Historical Markers
Sconnelltown Historical Marker
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Philadelphia and its Countryside/Lehigh Valley


Marker Location:
Near intersection SR 3061 and SR 2001, just off PA 842, SW of West Chester

Dedication Date:
September 11, 1915

Behind the Marker

By the time the British Army under General Charles Cornwallis reached Sconnelltown at about 2:30 p.m., on September 11, 1777, they had traveled more than seventeen miles, marching in the full heat of the late summer since 4 a.m. The men were sore and tired. General William Howe allowed the various divisions to reorganize, rest and eat a meal for about an hour, until about 3:30 p.m.

Howe's decision to rest his army raised some eyebrows, and has been the object of second-guessing by historians ever since. The delay near Sconnelltown allowed the Americans, who had been confused by poor intelligence, to regroup and shift their defenses into better position to face the flanking maneuver. Although the British Redcoats still won the battle at Brandywine, some experts speculate that their victory would have been greater if General Howe had arrived there sooner.

There were several reasons that could explain Howe's decision to rest his troops. Believing in a political resolution to the conflict, Howe respected the colonials and hoped that he could use limited military force to bring them to a negotiated settlement. That is also why his object in this campaign was to capture the city of Philadelphia, not to defeat Washington's army. He believed by seizing the Rebel capital, he would send an indisputable message.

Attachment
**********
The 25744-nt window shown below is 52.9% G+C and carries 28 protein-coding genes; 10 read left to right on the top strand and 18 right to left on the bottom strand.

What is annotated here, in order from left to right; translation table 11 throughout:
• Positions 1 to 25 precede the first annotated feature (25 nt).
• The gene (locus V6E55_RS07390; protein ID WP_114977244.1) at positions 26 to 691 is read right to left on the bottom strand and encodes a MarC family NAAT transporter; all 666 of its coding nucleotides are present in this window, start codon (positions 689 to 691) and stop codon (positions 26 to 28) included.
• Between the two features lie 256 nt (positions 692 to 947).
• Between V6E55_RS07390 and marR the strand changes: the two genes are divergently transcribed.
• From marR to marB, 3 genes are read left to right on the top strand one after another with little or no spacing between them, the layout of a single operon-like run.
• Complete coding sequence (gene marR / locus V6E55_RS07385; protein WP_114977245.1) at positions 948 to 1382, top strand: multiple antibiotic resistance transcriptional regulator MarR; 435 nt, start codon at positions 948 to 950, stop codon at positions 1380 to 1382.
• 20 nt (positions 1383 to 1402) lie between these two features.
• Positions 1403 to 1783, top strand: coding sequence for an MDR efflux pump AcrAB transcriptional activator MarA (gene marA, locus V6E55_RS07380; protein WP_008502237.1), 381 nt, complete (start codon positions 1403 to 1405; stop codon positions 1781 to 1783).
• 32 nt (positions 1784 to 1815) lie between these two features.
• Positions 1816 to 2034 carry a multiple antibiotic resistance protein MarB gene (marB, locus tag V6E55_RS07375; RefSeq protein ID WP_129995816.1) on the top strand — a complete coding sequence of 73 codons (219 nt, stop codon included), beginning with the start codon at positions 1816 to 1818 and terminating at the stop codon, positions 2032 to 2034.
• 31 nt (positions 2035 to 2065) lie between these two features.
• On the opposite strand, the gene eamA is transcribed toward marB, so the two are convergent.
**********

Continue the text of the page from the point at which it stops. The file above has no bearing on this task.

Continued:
Another reason for the midday break was overconfidence. The British soldiers were professionals. The Americans offered only a ragtag collection of poorly trained soldiers. Even though Howe had experienced first-hand the bravery of American fighters at the Battle of Bunker Hill a year before, he still remained convinced that his troops were practically invincible.

Joseph Townsend, a local youth who prowled over the battlefield that day, recalled the striking impression Lord Cornwallis made at Sconnelltown. "His rich scarlet clothing, loaded with gold lace, epaulets, etc.," Townsend wrote, "occasioned him to make a brilliant and martial appearance." The young Quaker also remembered that a female neighbor noted that the British troops "were something like an army," unlike their opponents, the motley assortment of Continental soldiers and state militia. This marker is one of the original bronze plaques erected by the Pennsylvania Historical Commission in the 1910s.
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